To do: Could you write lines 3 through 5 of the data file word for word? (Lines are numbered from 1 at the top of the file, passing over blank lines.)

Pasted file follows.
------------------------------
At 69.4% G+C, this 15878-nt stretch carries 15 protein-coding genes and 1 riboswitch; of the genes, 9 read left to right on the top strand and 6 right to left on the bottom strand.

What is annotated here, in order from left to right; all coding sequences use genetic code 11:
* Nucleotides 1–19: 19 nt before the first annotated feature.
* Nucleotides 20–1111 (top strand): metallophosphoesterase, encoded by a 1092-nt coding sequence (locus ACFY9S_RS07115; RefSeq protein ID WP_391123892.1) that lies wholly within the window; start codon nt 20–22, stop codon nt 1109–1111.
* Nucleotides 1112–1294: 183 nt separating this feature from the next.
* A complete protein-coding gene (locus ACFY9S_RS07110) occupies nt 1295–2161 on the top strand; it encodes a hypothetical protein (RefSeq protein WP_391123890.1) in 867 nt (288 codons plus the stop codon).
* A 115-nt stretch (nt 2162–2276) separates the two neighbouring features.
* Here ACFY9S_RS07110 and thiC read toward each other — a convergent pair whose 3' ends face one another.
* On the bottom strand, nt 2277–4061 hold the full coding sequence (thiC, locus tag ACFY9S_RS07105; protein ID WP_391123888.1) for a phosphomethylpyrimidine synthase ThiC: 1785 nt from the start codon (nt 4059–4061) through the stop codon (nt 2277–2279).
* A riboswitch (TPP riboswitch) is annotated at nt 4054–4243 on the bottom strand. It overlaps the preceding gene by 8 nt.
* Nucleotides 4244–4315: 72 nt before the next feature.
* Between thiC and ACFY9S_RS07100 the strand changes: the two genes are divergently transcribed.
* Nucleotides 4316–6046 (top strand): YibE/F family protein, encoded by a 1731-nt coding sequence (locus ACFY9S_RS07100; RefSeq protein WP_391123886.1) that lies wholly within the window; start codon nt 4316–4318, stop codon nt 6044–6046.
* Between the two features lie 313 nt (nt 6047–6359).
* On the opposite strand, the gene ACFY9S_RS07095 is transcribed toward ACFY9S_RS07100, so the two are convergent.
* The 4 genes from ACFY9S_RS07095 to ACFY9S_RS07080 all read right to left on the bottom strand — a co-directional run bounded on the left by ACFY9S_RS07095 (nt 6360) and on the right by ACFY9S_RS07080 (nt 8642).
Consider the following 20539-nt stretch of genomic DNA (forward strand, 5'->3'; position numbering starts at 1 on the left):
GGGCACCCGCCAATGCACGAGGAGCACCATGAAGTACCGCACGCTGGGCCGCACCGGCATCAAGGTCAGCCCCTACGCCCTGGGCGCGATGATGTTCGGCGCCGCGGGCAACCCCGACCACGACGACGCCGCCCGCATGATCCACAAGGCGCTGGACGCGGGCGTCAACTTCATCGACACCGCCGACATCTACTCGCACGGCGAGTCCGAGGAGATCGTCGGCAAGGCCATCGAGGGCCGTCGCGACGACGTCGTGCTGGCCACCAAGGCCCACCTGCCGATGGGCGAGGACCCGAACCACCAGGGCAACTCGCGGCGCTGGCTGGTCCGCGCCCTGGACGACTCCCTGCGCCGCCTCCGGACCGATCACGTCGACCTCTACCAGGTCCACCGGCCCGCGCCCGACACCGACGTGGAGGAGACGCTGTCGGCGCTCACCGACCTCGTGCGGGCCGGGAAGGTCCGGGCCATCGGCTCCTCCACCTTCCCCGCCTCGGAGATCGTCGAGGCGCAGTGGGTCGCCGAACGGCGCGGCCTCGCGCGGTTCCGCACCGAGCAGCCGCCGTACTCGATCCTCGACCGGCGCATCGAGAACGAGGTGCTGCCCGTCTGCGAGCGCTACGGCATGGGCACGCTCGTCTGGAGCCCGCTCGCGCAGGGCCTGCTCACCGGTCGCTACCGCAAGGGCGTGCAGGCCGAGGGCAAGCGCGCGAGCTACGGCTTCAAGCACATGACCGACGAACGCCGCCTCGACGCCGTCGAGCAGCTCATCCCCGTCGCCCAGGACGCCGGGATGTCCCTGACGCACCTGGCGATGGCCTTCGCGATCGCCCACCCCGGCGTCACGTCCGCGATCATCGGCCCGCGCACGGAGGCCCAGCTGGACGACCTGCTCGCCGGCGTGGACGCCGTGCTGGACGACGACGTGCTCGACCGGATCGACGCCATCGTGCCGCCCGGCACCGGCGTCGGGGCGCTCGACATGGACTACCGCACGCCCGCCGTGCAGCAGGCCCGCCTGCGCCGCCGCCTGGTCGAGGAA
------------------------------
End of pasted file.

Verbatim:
* Nucleotides 1–19: 19 nt before the first annotated feature.
* Nucleotides 20–1111 (top strand): metallophosphoesterase, encoded by a 1092-nt coding sequence (locus ACFY9S_RS07115; RefSeq protein ID WP_391123892.1) that lies wholly within the window; start codon nt 20–22, stop codon nt 1109–1111.
* Nucleotides 1112–1294: 183 nt separating this feature from the next.